Congress Looks to Bolster the PPP with Another $250B in Funding

According to sources, the U.S. Senate will rush to pass another $250B bailout for small businesses in response to the overwhelming demand for loans under the SBA’s Paycheck Protection Program (PPP). As it stands, the PPP’s $350B fund is on pace to run out, requiring further congressional action.

Senate Majority Leader Mitch McConnell said on Tuesday, “It is quickly becoming clear that Congress will need to provide more funding or this crucial program may run dry. That cannot happen.” So, McConnell aims to bring a measure to the Senate floor tomorrow (April 9) for a voice vote. Additional funding, if ultimately voted into law, would bolster the PPP until another—more comprehensive—stimulus package can be agreed upon.

Whether this short-term move by McConnell will be successful is another story. Speaker of the House Nancy Pelosi and Senator Chuck Schumer have their own agenda when it comes to such a bill. They are pushing for an additional $100B for hospitals and community health centers; $150B for state and local governments dealing with depleted tax revenues; and a 15% increase in benefits for food assistance programs for eligible families. With respect to the $250B to boost the PPP—which Democrats and Republican lawmakers, alike, agree is necessary—Pelosi and Schumer seek to partition half of that funding for “community-based financial institutions” in a bid to help minority-owned, rural, and veteran-owned businesses.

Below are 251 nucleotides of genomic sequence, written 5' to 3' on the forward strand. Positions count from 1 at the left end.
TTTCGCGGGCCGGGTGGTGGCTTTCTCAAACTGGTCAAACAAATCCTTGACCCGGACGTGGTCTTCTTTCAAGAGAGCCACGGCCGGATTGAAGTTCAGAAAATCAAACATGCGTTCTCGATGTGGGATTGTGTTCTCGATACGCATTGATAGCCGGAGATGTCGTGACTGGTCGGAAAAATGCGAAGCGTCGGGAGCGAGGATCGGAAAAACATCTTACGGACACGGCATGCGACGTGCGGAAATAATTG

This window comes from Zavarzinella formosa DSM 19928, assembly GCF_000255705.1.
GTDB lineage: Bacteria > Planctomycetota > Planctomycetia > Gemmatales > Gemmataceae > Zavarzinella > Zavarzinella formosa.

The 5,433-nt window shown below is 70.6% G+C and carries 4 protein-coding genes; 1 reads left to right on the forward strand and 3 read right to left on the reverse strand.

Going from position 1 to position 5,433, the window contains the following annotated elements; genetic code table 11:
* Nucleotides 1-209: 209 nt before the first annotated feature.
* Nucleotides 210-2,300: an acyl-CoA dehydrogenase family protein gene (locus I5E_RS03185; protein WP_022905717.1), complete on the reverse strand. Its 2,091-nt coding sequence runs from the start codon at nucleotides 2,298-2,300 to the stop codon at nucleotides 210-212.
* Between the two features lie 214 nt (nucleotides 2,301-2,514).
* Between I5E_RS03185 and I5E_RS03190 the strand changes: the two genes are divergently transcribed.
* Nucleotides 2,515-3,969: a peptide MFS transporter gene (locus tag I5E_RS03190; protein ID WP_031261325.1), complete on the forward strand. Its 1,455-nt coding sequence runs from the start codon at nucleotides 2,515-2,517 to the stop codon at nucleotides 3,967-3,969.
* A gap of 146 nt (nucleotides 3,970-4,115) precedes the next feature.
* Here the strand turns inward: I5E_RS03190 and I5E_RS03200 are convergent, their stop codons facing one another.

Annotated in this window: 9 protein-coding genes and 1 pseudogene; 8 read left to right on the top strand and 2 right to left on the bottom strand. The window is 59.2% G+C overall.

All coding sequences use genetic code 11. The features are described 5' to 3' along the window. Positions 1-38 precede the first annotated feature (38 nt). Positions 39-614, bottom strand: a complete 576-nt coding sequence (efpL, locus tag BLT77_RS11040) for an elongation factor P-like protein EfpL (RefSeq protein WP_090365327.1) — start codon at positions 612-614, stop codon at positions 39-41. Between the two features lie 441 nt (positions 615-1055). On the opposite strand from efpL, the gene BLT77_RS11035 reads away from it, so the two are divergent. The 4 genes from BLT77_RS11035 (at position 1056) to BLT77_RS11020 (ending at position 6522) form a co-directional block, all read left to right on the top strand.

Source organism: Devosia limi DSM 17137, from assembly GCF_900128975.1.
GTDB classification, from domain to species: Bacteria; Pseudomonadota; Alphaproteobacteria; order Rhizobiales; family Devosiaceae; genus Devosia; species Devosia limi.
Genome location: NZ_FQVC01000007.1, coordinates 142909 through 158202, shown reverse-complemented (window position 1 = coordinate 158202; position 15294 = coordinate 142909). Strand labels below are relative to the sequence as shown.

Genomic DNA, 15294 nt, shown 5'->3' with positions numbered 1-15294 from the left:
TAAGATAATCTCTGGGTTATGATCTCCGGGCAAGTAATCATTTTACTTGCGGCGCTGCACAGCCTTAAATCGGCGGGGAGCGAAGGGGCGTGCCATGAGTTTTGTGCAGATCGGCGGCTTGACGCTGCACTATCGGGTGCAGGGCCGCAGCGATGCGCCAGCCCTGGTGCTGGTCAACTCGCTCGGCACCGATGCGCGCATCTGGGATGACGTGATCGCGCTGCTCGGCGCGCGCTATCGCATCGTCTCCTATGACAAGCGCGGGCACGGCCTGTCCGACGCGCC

Whatever form it takes, the bill to be presented by McConnell (which will require passage in the House as well) will be just a stepping stone to ensure funding for small businesses does not disappear. Longer term, Congress is poised to negotiate a sequel to the CARES Act, which Pelosi and Schumer said “must provide transformational relief as the American people weather this assault on their lives and livelihood.”

Of course, Michelman & Robinson will continue to monitor and report on this legislation.

This blog post is not offered, and should not be relied on, as legal advice. You should consult an attorney for advice in specific situations.